She was born in Sofia, and represented the clubs CSKA and Septemvrisko Zname during her career. In the 1970s and 1980s she was a prolific competitor at the European Indoor Championships. She finished sixth at the 1975 European Indoor Championships, clocking in only 2:20.3 seconds, but then won the gold medal at the 1976 European Indoor Championships. She edged out countrywoman Lilyana Tomova with 0.4 seconds, and Bulgaria almost managed a gold-silver-bronze constellation, but Ivanka Bonova lost the bronze medal to Gisela Klein. She won another gold medal at the 1979 European Indoor Championships, 0.3 seconds ahead of Anita Weiß, and finished sixth at the 1982 European Indoor Championships. She also won the 800 metres event at the 1979 IAAF World Cup.
In winning her medals at the 1976 and 1979 European Indoor Championships, she was a part of a strong tradition of Bulgarian 800 metres runners, who won medals at the European Indoor Championships in 1972, 1973, 1975, 1976, 1977, 1978 and 1979. Other than Shtereva, these medals were taken by Svetla Zlateva (1972), Stefka Yordanova (1973), Rositsa Pekhlivanova (1975), Lilyana Tomova (1976) and Totka Petrova (1977, 1978).
Shtereva also competed in the Olympic Games twice, in 1976 in Montreal and 1980 in Moscow. Both times she competed in both 800 and 1500 metres. In the 1976 Olympic 800 metres event she started by finishing second in the initial heat with 2:01.02 minutes, then second in the semi-final with 1:57.35 minutes. In the final she won the silver medal behind Soviet Tatyana Kazankina (gold) but ahead of East German Elfi Zinn (bronze). Kazankina set a new world record of 1:54.94 minutes, while Shtereva clocked in 1:55.42 minutes. The previous world record was 1:56.0 minutes, achieved by Valentina Gerasimova in June the same year. In the 1976 Olympic 1500 metres event Shtereva reached the final as well, after a fourth place in the heat and a second place in the semi-final. In the final round she finished fourth with 4:06.57 minutes, despite having clocked in 4:02.33 minutes in the semi-final. Kazankina won the gold again; Shtereva was 0.48 seconds too late for the bronze medal.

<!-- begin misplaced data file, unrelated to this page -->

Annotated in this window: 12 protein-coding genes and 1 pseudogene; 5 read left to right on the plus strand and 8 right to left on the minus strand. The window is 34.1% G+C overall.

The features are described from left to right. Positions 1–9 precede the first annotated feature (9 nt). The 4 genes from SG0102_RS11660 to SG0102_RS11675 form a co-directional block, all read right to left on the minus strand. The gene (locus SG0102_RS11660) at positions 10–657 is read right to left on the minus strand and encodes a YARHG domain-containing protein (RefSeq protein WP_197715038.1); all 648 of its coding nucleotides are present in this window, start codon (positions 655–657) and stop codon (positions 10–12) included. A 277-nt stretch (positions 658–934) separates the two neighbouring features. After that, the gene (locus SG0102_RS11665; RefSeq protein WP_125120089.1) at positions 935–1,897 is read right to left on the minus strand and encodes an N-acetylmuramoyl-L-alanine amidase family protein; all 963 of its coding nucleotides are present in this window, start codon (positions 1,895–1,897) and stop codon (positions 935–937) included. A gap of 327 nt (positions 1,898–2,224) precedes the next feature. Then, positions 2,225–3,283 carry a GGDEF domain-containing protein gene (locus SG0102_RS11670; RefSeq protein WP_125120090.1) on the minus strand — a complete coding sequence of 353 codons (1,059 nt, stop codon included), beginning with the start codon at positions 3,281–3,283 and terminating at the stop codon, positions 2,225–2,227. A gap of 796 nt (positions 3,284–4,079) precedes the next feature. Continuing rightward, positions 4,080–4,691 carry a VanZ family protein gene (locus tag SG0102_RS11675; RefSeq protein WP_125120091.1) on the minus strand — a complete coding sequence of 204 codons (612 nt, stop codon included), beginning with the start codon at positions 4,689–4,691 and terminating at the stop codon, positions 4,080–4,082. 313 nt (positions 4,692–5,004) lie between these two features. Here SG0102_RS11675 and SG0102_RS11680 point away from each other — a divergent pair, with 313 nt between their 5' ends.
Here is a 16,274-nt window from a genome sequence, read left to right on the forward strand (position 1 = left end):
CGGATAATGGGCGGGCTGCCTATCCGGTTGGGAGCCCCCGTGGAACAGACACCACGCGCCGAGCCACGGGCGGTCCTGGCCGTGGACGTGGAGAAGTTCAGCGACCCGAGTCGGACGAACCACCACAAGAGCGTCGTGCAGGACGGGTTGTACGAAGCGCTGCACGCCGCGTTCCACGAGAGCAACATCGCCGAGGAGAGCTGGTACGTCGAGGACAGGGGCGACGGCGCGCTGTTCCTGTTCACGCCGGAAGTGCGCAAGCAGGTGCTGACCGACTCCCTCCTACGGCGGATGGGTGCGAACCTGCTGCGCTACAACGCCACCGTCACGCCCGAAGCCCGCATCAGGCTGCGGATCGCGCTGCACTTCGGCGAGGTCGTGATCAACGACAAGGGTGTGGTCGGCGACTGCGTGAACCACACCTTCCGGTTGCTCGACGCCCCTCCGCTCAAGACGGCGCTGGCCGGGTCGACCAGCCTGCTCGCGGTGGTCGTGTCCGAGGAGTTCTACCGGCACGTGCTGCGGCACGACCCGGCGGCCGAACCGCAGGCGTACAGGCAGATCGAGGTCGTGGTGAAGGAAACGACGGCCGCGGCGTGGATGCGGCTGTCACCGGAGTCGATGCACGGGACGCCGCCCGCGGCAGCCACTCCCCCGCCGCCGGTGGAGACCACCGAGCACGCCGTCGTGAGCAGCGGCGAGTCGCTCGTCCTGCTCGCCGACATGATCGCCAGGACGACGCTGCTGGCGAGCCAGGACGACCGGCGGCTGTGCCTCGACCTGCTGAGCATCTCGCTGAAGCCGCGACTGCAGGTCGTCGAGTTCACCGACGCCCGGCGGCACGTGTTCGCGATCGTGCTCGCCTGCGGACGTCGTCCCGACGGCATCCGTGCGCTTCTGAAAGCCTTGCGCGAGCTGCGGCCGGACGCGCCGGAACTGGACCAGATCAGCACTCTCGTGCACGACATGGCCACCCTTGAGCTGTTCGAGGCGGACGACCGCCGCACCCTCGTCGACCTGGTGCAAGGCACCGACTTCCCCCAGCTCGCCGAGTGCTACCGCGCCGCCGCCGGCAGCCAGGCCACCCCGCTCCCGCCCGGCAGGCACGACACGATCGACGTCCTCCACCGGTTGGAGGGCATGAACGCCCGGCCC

In the 1980 Olympic 800 metres event she achieved similar results in all the three rounds. She first ran in 1:58.83 minutes to finish third in round one, and in 1:58.87 minutes to finish fourth in the semi-final. In the final she ran in 1:58.71 to finish seventh. In the 1980 Olympic 1500 metres event she ran in 4:08.25 minutes in the first round, better than in the equivalent round of the 1976 Olympics, but this time it was not enough to progress from the heats. She later finished seventh in the final at the 1982 European Championships.
Shtereva became Bulgarian champion in the 400 metres in 1974, 800 metres champion in 1974, 1976, 1979, 1981, 1982, 1985, 1986, 1988 and 1989, 1500 metres champion 1980, 1985 and 1986 and 10,000 metres champion in 1986. In the 800 metres she established a long-standing championship record with her 1:57.2 minutes, achieved in 1979. After Shtereva's last national championship victory in the 800 metres, the hegemony was taken over by Petya Strashilova who won every year but one (1996) between 1990 and 1998. She also became Bulgarian indoor champion in the 800 metres in 1974, 1976, 1979, 1980 and 1987, in the 1500 metres in 1976 and 1987 and in the 3000 metres in 1986. She achieved championship records all three events, with 2:01.1 minutes, 4:09.80 minutes and 9:06.61 minutes respectively; the two latter times were beat in 2000 by Daniela Yordanova, with 4:08.53 minutes and 8:52.90 minutes respectively.
The times achieved by Shtereva at the 1976 Summer Olympics, 1:55.42 in the 800 metres and 4:02.33 in the 1500 metres, remained her personal best times. She still holds the Bulgarian record in the 800 metres. She also had 2:33.8 minutes in the 1000 metres, achieved in July 1976 in Sofia, 4:30.26 minutes in the mile run, achieved in June 1988 in Bratislava, 9:00.38 minutes in the 3000 metres, achieved in August 1978 in Thessaloniki, and 15:37.49 minutes in the 5000 metres, achieved in May 1985 in Budapest.